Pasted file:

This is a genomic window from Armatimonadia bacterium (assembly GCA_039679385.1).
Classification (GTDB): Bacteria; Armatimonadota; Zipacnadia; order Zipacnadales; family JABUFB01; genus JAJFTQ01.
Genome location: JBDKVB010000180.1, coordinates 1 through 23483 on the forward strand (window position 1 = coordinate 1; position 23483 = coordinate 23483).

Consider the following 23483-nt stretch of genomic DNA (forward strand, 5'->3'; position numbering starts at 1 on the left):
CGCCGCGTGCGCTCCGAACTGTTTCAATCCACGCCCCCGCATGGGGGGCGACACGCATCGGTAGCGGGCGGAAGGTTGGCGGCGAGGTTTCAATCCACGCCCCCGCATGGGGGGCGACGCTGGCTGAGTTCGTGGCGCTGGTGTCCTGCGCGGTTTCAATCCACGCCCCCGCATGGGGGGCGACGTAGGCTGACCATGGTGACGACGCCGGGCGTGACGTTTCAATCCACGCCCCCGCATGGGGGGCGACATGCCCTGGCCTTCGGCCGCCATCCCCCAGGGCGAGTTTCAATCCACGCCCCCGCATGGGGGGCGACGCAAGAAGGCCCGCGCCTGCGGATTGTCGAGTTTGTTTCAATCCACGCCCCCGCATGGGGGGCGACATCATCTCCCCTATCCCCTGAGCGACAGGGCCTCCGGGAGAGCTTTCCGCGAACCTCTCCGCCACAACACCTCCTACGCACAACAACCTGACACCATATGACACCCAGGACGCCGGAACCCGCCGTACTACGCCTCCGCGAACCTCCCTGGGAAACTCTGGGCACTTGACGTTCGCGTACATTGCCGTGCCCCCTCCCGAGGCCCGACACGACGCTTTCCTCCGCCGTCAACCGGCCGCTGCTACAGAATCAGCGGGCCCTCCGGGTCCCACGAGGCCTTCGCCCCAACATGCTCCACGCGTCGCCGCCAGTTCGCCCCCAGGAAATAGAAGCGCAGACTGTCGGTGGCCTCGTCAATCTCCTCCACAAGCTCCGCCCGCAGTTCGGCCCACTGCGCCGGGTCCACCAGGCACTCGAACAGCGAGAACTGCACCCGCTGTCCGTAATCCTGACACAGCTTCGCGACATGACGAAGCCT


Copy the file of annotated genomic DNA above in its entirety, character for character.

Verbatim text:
This is a genomic window from Armatimonadia bacterium (assembly GCA_039679385.1).
Classification (GTDB): Bacteria; Armatimonadota; Zipacnadia; order Zipacnadales; family JABUFB01; genus JAJFTQ01.
Genome location: JBDKVB010000180.1, coordinates 1 through 23483 on the forward strand (window position 1 = coordinate 1; position 23483 = coordinate 23483).

Consider the following 23483-nt stretch of genomic DNA (forward strand, 5'->3'; position numbering starts at 1 on the left):
CGCCGCGTGCGCTCCGAACTGTTTCAATCCACGCCCCCGCATGGGGGGCGACACGCATCGGTAGCGGGCGGAAGGTTGGCGGCGAGGTTTCAATCCACGCCCCCGCATGGGGGGCGACGCTGGCTGAGTTCGTGGCGCTGGTGTCCTGCGCGGTTTCAATCCACGCCCCCGCATGGGGGGCGACGTAGGCTGACCATGGTGACGACGCCGGGCGTGACGTTTCAATCCACGCCCCCGCATGGGGGGCGACATGCCCTGGCCTTCGGCCGCCATCCCCCAGGGCGAGTTTCAATCCACGCCCCCGCATGGGGGGCGACGCAAGAAGGCCCGCGCCTGCGGATTGTCGAGTTTGTTTCAATCCACGCCCCCGCATGGGGGGCGACATCATCTCCCCTATCCCCTGAGCGACAGGGCCTCCGGGAGAGCTTTCCGCGAACCTCTCCGCCACAACACCTCCTACGCACAACAACCTGACACCATATGACACCCAGGACGCCGGAACCCGCCGTACTACGCCTCCGCGAACCTCCCTGGGAAACTCTGGGCACTTGACGTTCGCGTACATTGCCGTGCCCCCTCCCGAGGCCCGACACGACGCTTTCCTCCGCCGTCAACCGGCCGCTGCTACAGAATCAGCGGGCCCTCCGGGTCCCACGAGGCCTTCGCCCCAACATGCTCCACGCGTCGCCGCCAGTTCGCCCCCAGGAAATAGAAGCGCAGACTGTCGGTGGCCTCGTCAATCTCCTCCACAAGCTCCGCCCGCAGTTCGGCCCACTGCGCCGGGTCCACCAGGCACTCGAACAGCGAGAACTGCACCCGCTGTCCGTAATCCTGACACAGCTTCGCGACATGACGAAGCCT